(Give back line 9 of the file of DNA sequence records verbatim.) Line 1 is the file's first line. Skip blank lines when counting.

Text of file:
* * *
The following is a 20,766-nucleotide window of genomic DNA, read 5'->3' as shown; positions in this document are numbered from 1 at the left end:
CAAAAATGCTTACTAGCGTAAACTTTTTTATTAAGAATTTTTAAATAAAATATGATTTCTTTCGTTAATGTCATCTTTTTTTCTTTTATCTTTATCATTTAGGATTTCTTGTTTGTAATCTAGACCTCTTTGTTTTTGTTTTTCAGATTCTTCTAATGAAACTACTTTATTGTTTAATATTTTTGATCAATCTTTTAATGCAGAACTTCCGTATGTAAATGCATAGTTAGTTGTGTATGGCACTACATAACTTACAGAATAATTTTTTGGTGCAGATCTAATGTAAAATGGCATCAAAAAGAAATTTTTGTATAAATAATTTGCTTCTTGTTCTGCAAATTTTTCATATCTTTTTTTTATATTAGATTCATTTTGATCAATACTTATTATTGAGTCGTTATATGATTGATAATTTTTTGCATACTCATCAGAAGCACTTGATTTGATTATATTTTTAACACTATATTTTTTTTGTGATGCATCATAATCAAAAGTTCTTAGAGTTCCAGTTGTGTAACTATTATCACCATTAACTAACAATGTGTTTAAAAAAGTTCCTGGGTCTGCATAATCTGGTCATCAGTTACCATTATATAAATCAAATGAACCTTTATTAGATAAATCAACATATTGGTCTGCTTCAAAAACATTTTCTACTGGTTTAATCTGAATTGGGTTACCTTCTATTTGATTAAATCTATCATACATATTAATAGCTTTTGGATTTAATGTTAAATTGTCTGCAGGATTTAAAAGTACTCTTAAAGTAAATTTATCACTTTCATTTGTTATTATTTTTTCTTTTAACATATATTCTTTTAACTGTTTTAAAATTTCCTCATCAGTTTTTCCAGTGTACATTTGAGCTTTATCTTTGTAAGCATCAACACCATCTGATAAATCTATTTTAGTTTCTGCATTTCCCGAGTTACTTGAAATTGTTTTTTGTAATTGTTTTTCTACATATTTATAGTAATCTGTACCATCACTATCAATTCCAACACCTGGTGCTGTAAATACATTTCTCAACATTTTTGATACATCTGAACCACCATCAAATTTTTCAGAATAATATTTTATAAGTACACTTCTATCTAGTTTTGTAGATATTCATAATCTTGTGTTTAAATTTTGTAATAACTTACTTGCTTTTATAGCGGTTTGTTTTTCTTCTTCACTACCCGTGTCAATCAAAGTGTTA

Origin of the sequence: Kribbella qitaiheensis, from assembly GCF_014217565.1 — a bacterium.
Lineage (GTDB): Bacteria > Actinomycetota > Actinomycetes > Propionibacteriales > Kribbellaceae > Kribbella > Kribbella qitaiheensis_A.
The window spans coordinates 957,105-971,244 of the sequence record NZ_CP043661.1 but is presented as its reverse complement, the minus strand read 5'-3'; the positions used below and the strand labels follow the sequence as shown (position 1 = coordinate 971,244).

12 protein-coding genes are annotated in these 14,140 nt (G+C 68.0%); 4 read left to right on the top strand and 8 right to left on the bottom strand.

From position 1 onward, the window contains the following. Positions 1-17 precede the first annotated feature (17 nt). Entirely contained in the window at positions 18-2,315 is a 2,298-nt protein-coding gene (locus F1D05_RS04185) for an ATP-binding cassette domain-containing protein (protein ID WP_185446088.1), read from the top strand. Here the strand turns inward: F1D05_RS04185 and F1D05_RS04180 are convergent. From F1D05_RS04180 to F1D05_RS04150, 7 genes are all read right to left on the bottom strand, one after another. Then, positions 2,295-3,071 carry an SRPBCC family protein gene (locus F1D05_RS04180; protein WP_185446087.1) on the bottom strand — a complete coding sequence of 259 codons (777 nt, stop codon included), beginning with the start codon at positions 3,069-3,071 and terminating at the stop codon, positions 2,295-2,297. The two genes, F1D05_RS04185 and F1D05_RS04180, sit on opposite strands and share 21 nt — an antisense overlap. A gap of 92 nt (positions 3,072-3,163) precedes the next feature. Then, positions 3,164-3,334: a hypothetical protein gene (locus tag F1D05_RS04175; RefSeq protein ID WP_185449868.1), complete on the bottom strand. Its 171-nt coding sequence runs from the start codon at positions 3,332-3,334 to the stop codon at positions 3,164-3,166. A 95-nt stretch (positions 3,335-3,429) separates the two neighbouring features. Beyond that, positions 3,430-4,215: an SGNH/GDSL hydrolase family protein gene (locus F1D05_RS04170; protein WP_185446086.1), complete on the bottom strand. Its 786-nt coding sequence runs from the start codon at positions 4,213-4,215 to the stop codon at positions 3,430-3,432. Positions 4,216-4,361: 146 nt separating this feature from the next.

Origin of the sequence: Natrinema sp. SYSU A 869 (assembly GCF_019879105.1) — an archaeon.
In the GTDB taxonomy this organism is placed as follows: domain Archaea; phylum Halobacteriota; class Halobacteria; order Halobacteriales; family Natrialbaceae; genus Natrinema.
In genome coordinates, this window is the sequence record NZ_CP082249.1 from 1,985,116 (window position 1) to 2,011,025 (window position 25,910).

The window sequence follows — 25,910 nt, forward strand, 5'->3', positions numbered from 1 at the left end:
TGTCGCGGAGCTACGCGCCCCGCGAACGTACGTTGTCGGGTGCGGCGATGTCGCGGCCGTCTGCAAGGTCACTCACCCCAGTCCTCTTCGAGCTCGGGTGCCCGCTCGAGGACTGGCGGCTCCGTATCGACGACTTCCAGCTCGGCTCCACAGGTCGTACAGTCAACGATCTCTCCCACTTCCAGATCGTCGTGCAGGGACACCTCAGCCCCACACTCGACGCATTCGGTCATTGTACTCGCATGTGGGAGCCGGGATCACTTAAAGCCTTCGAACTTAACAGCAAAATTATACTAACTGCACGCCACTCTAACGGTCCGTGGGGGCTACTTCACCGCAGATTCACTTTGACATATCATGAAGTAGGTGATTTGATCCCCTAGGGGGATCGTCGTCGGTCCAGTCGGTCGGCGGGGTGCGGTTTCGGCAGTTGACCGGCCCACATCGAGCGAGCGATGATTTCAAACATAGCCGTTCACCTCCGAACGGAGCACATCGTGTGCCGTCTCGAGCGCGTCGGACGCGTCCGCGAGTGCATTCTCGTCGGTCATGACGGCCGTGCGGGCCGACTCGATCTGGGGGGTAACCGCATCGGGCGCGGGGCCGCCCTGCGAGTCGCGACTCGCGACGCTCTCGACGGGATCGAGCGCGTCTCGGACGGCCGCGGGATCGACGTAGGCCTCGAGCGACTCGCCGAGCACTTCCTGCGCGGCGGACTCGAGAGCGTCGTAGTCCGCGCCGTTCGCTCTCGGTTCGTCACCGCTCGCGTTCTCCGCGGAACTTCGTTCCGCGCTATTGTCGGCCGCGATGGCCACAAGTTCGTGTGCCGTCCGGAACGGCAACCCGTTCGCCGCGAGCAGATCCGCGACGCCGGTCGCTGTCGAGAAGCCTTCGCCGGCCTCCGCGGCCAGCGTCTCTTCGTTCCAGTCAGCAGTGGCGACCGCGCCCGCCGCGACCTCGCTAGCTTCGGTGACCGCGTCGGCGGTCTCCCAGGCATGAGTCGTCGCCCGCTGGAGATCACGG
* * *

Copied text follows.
In the GTDB taxonomy this organism is placed as follows: domain Archaea; phylum Halobacteriota; class Halobacteria; order Halobacteriales; family Natrialbaceae; genus Natrinema.